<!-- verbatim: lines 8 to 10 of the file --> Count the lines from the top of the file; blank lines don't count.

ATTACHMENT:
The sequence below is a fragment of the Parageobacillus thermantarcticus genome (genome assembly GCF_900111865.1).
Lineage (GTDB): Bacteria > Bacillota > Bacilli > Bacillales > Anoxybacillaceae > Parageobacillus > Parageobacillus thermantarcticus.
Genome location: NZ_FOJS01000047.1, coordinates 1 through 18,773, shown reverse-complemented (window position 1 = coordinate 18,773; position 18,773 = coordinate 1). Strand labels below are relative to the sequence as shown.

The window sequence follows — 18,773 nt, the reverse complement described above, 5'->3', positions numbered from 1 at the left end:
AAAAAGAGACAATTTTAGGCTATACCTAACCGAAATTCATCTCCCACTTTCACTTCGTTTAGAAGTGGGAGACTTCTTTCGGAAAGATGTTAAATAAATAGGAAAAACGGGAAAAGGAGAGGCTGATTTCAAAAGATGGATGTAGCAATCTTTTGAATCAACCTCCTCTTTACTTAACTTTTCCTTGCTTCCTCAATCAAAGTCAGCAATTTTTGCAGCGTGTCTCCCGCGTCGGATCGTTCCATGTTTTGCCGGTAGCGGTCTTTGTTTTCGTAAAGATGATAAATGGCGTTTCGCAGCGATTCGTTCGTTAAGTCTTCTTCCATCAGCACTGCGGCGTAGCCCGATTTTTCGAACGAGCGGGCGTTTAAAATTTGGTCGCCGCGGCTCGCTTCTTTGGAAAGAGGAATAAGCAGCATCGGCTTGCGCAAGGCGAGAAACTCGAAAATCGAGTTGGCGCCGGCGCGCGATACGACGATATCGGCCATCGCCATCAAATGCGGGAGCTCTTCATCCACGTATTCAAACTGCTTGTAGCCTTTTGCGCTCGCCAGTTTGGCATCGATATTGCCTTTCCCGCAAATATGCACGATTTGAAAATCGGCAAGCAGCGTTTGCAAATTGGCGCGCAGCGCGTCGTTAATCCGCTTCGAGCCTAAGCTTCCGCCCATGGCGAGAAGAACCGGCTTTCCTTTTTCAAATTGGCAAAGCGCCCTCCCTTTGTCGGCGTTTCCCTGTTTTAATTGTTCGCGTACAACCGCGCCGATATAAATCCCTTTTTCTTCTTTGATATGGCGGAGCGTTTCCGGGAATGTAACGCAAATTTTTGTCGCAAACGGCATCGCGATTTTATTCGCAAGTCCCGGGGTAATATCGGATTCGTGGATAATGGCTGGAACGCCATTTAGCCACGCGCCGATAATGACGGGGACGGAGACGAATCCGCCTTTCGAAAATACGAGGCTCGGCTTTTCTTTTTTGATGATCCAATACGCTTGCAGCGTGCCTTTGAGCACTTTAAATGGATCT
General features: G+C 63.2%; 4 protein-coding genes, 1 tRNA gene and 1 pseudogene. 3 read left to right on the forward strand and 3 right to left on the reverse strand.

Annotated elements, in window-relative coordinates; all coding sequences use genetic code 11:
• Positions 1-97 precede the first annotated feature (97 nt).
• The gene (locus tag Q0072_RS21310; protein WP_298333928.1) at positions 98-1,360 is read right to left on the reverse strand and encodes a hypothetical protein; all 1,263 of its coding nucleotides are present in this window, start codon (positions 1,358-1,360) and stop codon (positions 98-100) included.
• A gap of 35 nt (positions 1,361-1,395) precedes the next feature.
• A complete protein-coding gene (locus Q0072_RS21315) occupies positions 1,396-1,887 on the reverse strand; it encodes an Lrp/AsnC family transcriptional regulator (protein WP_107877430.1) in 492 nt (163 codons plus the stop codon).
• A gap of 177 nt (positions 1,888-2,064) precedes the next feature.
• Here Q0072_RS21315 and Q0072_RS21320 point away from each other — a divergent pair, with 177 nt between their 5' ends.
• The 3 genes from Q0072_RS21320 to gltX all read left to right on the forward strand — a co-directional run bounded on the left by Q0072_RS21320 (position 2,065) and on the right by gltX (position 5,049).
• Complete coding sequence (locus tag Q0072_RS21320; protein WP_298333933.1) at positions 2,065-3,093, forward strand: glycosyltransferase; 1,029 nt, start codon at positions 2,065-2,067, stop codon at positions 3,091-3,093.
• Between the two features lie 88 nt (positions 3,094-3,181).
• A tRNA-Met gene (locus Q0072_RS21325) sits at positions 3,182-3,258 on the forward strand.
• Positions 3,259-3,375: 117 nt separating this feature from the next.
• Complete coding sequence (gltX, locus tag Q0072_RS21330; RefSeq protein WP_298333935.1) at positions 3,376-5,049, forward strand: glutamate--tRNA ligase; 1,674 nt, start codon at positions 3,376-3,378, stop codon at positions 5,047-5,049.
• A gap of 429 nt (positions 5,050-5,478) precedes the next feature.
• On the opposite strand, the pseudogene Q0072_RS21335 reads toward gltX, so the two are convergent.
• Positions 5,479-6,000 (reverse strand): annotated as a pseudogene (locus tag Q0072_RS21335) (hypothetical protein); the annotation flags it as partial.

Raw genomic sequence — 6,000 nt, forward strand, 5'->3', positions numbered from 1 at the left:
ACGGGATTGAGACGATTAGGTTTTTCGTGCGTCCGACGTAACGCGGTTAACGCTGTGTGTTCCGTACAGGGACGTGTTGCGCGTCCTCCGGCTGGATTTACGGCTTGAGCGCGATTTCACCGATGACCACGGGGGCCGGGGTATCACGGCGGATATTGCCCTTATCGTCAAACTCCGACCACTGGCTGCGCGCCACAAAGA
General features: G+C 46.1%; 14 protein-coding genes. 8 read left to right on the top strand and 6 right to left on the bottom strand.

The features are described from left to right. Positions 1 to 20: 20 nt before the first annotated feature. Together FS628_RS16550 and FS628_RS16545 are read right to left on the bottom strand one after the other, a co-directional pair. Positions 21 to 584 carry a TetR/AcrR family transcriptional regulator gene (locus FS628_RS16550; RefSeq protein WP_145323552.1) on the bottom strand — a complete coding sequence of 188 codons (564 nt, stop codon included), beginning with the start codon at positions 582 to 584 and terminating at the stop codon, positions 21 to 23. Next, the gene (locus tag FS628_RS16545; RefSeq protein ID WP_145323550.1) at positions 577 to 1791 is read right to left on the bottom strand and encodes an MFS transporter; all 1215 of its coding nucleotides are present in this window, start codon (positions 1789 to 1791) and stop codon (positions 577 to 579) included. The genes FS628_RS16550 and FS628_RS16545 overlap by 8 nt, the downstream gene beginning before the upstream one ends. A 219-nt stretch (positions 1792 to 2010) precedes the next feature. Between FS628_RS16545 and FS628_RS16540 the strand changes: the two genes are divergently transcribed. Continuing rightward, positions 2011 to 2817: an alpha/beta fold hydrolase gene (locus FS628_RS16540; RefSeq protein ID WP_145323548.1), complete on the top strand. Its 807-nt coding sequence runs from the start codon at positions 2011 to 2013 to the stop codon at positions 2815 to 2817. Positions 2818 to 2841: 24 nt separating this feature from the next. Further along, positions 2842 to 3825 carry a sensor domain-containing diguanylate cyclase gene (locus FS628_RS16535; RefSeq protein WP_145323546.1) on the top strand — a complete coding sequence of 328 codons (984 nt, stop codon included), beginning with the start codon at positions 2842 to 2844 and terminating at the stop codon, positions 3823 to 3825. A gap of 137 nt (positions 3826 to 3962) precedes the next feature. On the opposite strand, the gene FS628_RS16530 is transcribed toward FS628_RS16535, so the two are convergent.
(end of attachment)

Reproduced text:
• Positions 1-97 precede the first annotated feature (97 nt).
• The gene (locus tag Q0072_RS21310; protein WP_298333928.1) at positions 98-1,360 is read right to left on the reverse strand and encodes a hypothetical protein; all 1,263 of its coding nucleotides are present in this window, start codon (positions 1,358-1,360) and stop codon (positions 98-100) included.
• A gap of 35 nt (positions 1,361-1,395) precedes the next feature.